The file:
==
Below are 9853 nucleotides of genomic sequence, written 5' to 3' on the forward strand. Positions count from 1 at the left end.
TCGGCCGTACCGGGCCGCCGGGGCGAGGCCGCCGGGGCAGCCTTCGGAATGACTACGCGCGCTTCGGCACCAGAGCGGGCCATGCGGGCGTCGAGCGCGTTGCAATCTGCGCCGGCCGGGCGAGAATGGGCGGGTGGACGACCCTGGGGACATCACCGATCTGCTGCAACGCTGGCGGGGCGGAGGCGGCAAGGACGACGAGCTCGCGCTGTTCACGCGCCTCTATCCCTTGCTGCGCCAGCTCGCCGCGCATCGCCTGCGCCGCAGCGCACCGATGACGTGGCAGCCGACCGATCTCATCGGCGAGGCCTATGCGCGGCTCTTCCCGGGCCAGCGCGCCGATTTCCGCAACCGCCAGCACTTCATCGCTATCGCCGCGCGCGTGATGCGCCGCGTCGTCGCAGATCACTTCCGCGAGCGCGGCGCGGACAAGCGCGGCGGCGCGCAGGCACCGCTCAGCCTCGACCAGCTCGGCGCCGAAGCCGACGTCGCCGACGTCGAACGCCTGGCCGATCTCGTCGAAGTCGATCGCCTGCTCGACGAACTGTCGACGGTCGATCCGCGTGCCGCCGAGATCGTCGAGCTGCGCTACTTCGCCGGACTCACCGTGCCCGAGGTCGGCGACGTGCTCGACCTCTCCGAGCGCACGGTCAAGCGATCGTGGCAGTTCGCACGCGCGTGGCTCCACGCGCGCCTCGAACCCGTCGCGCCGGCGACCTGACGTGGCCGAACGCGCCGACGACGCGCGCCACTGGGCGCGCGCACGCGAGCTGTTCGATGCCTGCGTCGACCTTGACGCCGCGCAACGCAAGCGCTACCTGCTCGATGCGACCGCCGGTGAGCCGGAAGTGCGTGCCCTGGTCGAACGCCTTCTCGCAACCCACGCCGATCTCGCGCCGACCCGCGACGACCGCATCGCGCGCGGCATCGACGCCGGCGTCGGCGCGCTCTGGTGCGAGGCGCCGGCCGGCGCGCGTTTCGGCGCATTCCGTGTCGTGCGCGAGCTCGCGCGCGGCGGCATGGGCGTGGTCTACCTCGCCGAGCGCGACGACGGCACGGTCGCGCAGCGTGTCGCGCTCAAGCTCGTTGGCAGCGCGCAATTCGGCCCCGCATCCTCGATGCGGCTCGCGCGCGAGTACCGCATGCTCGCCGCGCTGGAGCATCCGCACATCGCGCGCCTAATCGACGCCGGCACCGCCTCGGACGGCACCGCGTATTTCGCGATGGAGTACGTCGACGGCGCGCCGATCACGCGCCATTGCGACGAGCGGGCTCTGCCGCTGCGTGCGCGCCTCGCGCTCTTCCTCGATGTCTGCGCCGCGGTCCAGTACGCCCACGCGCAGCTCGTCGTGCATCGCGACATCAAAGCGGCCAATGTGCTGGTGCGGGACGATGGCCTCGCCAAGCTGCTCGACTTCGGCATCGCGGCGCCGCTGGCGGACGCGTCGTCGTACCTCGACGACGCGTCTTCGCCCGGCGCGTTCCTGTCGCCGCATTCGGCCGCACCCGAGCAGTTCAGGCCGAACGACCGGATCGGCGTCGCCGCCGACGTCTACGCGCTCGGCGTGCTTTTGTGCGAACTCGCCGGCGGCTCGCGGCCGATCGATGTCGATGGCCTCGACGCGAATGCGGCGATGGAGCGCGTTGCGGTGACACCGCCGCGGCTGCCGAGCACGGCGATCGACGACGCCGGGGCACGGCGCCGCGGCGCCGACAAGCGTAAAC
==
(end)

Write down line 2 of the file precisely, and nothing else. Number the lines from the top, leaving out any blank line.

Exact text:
TCGGCCGTACCGGGCCGCCGGGGCGAGGCCGCCGGGGCAGCCTTCGGAATGACTACGCGCGCTTCGGCACCAGAGCGGGCCATGCGGGCGTCGAGCGCGTTGCAATCTGCGCCGGCCGGGCGAGAATGGGCGGGTGGACGACCCTGGGGACATCACCGATCTGCTGCAACGCTGGCGGGGCGGAGGCGGCAAGGACGACGAGCTCGCGCTGTTCACGCGCCTCTATCCCTTGCTGCGCCAGCTCGCCGCGCATCGCCTGCGCCGCAGCGCACCGATGACGTGGCAGCCGACCGATCTCATCGGCGAGGCCTATGCGCGGCTCTTCCCGGGCCAGCGCGCCGATTTCCGCAACCGCCAGCACTTCATCGCTATCGCCGCGCGCGTGATGCGCCGCGTCGTCGCAGATCACTTCCGCGAGCGCGGCGCGGACAAGCGCGGCGGCGCGCAGGCACCGCTCAGCCTCGACCAGCTCGGCGCCGAAGCCGACGTCGCCGACGTCGAACGCCTGGCCGATCTCGTCGAAGTCGATCGCCTGCTCGACGAACTGTCGACGGTCGATCCGCGTGCCGCCGAGATCGTCGAGCTGCGCTACTTCGCCGGACTCACCGTGCCCGAGGTCGGCGACGTGCTCGACCTCTCCGAGCGCACGGTCAAGCGATCGTGGCAGTTCGCACGCGCGTGGCTCCACGCGCGCCTCGAACCCGTCGCGCCGGCGACCTGACGTGGCCGAACGCGCCGACGACGCGCGCCACTGGGCGCGCGCACGCGAGCTGTTCGATGCCTGCGTCGACCTTGACGCCGCGCAACGCAAGCGCTACCTGCTCGATGCGACCGCCGGTGAGCCGGAAGTGCGTGCCCTGGTCGAACGCCTTCTCGCAACCCACGCCGATCTCGCGCCGACCCGCGACGACCGCATCGCGCGCGGCATCGACGCCGGCGTCGGCGCGCTCTGGTGCGAGGCGCCGGCCGGCGCGCGTTTCGGCGCATTCCGTGTCGTGCGCGAGCTCGCGCGCGGCGGCATGGGCGTGGTCTACCTCGCCGAGCGCGACGACGGCACGGTCGCGCAGCGTGTCGCGCTCAAGCTCGTTGGCAGCGCGCAATTCGGCCCCGCATCCTCGATGCGGCTCGCGCGCGAGTACCGCATGCTCGCCGCGCTGGAGCATCCGCACATCGCGCGCCTAATCGACGCCGGCACCGCCTCGGACGGCACCGCGTATTTCGCGATGGAGTACGTCGACGGCGCGCCGATCACGCGCCATTGCGACGAGCGGGCTCTGCCGCTGCGTGCGCGCCTCGCGCTCTTCCTCGATGTCTGCGCCGCGGTCCAGTACGCCCACGCGCAGCTCGTCGTGCATCGCGACATCAAAGCGGCCAATGTGCTGGTGCGGGACGATGGCCTCGCCAAGCTGCTCGACTTCGGCATCGCGGCGCCGCTGGCGGACGCGTCGTCGTACCTCGACGACGCGTCTTCGCCCGGCGCGTTCCTGTCGCCGCATTCGGCCGCACCCGAGCAGTTCAGGCCGAACGACCGGATCGGCGTCGCCGCCGACGTCTACGCGCTCGGCGTGCTTTTGTGCGAACTCGCCGGCGGCTCGCGGCCGATCGATGTCGATGGCCTCGACGCGAATGCGGCGATGGAGCGCGTTGCGGTGACACCGCCGCGGCTGCCGAGCACGGCGATCGACGACGCCGGGGCACGGCGCCGCGGCGCCGACAAGCGTAAAC